Australian investors warm to sustainable themes
Green investments surge as climate change seen as top threat to nation's vital interests over the next decade
AS awareness of climate change increases, especially among young people, in general, and young investors, in particular, asset managers need to be ready and responsive to their demands for sustainability linked products.
Australia’s mutual fund assets in sustainable investments surged 23% year-on-year (y-o-y) to A$66.8 billion (US$46.7 billion) in 2019, and gathered A$1.2 billion in inflows over the same period, Cerulli Associates’ estimates show.
This could be attributed to Australian investors’ increased awareness of climate change. According to the Lowy Institute Poll 2019, for the first time in its 15-year history, climate change topped the list of potential threats to the country’s vital interests in the next 10 years. Among those polled, 64% viewed climate change as a critical threat, while 81% of those aged 18-29 years saw global warming as a “serious and pressing problem”.
Furthermore, asset managers have been responding to a growing awareness of environmental, social, and governance (ESG) issues among young investors who would like their investments to be aligned with their personal values. Data from Morningstar show that 35 new sustainability investment retail mutual funds were launched in 2019.
Morningstar data also show that ESG integration is the main strategy employed by asset managers for Australia-domiciled ESG-incorporated retail mutual funds, followed by exclusionary screening, which accounted for A$66.6 billion and A$49.1 billion of assets under management (AUM), respectively, as of December 2019.
Cerulli’s survey of Australian institutional investors presents a similar finding, with 88.2% naming ESG integration as their most preferred method of incorporating ESG considerations into investment decisions, followed by negative/exclusionary screening at 82.4%.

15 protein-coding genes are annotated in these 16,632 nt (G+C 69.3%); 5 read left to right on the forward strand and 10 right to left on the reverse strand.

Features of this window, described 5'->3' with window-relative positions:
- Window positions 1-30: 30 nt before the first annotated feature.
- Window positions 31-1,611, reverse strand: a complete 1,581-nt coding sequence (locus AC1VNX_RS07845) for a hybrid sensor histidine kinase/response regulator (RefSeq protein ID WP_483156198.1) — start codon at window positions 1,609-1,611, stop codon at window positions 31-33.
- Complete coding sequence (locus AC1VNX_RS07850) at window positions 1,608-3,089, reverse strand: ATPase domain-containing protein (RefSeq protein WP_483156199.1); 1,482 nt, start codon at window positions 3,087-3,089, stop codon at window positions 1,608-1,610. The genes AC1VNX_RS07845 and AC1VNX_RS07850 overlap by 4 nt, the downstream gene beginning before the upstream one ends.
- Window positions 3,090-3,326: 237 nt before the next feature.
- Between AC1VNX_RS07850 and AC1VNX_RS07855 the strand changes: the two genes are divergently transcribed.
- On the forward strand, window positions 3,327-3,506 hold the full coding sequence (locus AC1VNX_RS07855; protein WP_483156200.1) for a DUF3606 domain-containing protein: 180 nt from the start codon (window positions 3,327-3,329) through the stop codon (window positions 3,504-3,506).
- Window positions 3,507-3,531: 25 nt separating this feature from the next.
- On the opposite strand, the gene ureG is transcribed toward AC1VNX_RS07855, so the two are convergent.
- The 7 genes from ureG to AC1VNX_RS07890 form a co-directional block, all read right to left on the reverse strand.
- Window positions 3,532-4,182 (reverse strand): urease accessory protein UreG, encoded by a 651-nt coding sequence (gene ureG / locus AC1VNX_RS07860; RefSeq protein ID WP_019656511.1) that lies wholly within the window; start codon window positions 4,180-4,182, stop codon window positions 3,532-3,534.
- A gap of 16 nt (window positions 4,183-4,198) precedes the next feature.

Tobacco and firearms or weapons are the top two exclusions for both Australia-domiciled mutual funds and Australian asset owners. While only 42.9% of the latter exclude fossil fuel companies, the recent bushfire crisis could be a game-changer, as Cerulli expects to see more investors excluding fossil fuels over the next few years.
Momentum is also building in ESG-oriented exchange-traded funds (ETFs). AUM surged almost fourfold from A$554.1 million in 2017 to A$2.2 billion in 2019, while inflows reached A$741.3 million last year, a growth of 11% y-o-y. According to Morningstar data, eight sustainable investment ETFs were launched in 2019, taking their total number to 23.
Cerulli expects sustainable investments to continue growing strongly as Australian investors become increasingly aware that factoring ESG considerations into investments will have a positive impact on their performance, due to their reduced risks. Furthermore, the recent bushfires could bring climate change considerations to the fore.
“Apart from having strong track records in sustainable investment fund performance, going forward, managers should maintain robust ESG screening processes as investors’ awareness increase,” said Siau Kean Yung, an analyst with Cerulli Associates. “Window dressing products or marketing products that do not have rigorous ESG screening processes in place will not satisfy those who are seeking sustainable and ethical investments.”
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